Social media is this really weird virtual world where people can become a whole new and completely different persona. This is something that you know if you’re a blogger because so many people preach about being “authentic” because there are so many people that aren’t.
I am so happy that platforms like Snapchat and Instagram did not exist when I was a teenager because I am pretty sure I would have had some major self esteem issues. I went through high school being reminded about how flat my chest was and safe to say it has been almost 10 years and nothing has changed. Now, imagine being an insecure 6 year old with a flat chest seeing all the likes these big bootied, big tittied girls are getting and I’m just here with my small kite frame.
To be honest, social media has its pros and cons. It has created a global connection for people who would not have been able to have any contact with each other a few decades ago. I have met many great bloggers thanks to social media, and discovered lots of artists and fashion designers thanks to Instagram. Heck, Read More
2017 was a doozy.
Every year people get on social media and go on and on about how terrible their year was and how they can’t wait on the next one. Usually, I think they’re being overly dramatic. This year, I can kind of understand why.
On Jan 1st, I had the job of my dreams that I somehow managed to score straight out of school, my family’s health was all well, and I had a boyfriend I was pretty smitten with. Somewhere in the third quarter of the previous year I slid in the DMs of a guy that I thought had a nice beard, we struck up a convo, one thing led to another and we were on a first date. For those of you that know me personally, you will know exactly who he is. He has one of the most adorable and boyish grins with a vampire bite – his canines are longer than the rest of his teeth and one of his front teeth is slightly more crooked than the other; and there’s a dimple. I was pleasantly surprised that someone that I thought was that cute, who spent time on the daily in the gym and had a body to show for it could possibly be as sweet and caring as he was. Fast forward to a week before my birthday, he called it quits for exactly the reason I did not want to get into a relationship. To say I was devastated would be an understatement.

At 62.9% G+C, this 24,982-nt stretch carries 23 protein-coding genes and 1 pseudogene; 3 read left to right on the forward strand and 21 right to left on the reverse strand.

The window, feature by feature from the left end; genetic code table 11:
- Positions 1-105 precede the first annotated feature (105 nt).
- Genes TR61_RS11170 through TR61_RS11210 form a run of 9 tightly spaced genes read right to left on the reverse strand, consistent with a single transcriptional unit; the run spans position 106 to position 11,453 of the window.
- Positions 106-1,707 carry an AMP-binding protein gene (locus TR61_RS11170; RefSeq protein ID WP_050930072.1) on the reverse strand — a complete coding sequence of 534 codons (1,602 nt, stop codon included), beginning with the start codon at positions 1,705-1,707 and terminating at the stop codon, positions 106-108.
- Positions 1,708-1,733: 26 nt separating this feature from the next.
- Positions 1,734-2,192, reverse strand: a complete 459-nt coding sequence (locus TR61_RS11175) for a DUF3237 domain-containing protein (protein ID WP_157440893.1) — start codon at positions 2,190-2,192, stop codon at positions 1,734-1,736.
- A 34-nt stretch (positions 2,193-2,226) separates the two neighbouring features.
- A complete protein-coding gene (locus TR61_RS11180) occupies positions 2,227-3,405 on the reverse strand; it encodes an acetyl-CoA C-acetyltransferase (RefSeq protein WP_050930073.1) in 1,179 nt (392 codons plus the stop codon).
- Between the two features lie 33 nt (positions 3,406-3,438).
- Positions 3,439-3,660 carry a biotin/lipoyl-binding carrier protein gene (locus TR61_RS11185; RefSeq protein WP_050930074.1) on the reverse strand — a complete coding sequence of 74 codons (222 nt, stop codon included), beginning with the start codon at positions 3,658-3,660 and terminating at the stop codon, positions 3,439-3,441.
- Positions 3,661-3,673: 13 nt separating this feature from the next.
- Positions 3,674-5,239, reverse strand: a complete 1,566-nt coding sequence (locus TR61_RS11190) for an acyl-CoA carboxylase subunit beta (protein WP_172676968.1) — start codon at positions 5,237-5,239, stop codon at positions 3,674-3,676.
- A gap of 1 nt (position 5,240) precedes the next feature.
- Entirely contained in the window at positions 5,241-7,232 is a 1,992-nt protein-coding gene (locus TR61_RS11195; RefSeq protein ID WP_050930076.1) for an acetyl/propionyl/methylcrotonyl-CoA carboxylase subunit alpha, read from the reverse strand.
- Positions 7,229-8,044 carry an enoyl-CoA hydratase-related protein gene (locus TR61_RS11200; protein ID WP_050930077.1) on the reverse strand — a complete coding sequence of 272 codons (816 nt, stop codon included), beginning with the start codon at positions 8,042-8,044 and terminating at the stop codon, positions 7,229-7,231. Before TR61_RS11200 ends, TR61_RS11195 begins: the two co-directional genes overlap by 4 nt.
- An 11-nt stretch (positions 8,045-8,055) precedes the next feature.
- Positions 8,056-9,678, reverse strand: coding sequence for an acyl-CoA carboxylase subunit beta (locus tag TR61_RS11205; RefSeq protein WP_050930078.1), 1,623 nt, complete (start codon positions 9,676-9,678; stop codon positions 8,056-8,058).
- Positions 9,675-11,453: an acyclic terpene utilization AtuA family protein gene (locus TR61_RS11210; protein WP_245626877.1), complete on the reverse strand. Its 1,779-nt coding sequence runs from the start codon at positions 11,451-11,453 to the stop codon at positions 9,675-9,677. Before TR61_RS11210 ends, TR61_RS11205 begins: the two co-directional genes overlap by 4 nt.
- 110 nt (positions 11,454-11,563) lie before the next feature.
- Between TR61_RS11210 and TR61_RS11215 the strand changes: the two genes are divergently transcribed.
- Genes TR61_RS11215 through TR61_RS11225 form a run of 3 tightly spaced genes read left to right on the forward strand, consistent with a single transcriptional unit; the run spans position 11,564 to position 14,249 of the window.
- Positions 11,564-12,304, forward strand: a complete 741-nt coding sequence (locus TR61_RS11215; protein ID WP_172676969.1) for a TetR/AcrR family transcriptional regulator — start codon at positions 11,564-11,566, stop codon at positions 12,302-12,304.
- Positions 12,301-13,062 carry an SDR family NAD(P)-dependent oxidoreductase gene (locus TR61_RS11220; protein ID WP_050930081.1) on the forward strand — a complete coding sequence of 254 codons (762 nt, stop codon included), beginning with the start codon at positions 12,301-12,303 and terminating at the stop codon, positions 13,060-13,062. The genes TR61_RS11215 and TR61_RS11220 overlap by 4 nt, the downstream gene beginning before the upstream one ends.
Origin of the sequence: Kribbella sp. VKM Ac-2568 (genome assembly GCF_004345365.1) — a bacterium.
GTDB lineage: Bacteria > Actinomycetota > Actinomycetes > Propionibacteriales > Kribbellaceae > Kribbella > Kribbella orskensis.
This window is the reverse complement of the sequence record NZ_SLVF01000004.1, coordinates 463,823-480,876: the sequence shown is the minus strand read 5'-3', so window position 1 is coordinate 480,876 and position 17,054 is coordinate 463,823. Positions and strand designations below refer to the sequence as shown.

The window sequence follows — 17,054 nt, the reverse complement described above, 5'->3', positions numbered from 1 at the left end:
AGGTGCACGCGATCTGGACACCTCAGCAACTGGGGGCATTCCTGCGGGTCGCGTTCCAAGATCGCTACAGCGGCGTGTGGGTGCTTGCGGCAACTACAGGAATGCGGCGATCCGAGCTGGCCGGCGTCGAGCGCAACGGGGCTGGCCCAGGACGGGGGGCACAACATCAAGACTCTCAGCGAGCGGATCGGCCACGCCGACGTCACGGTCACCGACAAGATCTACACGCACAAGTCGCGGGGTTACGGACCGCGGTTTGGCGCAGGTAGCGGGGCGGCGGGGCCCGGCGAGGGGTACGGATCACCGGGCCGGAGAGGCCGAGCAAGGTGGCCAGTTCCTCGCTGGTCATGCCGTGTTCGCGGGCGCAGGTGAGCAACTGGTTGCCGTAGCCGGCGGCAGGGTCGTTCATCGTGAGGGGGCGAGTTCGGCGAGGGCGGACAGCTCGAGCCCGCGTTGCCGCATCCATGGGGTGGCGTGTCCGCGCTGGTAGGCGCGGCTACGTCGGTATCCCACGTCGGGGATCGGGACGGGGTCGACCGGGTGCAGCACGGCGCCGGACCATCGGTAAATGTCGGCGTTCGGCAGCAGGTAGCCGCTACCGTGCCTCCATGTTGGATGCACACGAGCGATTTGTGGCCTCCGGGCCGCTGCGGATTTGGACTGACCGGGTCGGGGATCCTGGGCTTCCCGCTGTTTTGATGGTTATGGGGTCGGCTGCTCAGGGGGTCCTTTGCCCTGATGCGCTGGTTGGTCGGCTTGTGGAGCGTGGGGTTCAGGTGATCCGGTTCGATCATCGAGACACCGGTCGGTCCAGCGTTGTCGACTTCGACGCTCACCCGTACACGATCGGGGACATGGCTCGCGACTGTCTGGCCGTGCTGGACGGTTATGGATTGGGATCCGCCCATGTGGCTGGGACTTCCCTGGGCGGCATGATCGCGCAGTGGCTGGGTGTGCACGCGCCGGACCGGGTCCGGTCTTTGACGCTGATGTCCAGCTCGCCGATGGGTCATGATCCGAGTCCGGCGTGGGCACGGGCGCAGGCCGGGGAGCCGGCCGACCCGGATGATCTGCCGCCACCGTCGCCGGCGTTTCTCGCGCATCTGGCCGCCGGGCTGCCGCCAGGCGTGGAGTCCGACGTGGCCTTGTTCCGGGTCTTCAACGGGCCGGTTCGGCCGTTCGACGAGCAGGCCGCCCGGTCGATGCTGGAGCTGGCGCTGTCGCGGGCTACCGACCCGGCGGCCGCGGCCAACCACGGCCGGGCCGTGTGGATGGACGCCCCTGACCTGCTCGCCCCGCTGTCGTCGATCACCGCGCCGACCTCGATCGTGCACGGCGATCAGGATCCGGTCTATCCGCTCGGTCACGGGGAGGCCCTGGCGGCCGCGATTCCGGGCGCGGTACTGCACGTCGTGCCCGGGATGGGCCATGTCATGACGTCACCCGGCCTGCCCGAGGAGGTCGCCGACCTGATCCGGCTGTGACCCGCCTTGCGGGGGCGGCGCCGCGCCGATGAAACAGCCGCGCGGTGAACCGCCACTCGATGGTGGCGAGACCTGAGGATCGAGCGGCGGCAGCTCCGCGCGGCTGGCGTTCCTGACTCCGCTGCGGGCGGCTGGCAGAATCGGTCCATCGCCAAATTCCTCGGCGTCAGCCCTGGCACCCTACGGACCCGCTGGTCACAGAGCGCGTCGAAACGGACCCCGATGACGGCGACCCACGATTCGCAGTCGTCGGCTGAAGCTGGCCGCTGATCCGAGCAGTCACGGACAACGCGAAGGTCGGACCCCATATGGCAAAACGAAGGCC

Having cut and grown my hair out multiple times, I’ve experienced quite a few things in relation to hair and a woman’s looks that have left me feeling some type of way.
Let’s rewind almost ten years… The first time I cut my hair off I was still in high school. I went from hair that stretched down to the middle of my back to hair that I could not fit into a ponytail. I decided to grow my hair a lot longer than I usually kept it so that I could donate it to Locks of Love. It was a pretty nerve racking experience. I can remember gasping with the first scissor snip but by this time, there was no turning back. A few months later I moved to a new school and got the reassurance I needed when one of the teacher’s had peach fuzz because she was fighting cancer. All of my regret, that was mostly brought along by other people’s comments, was erased on the very first day of school.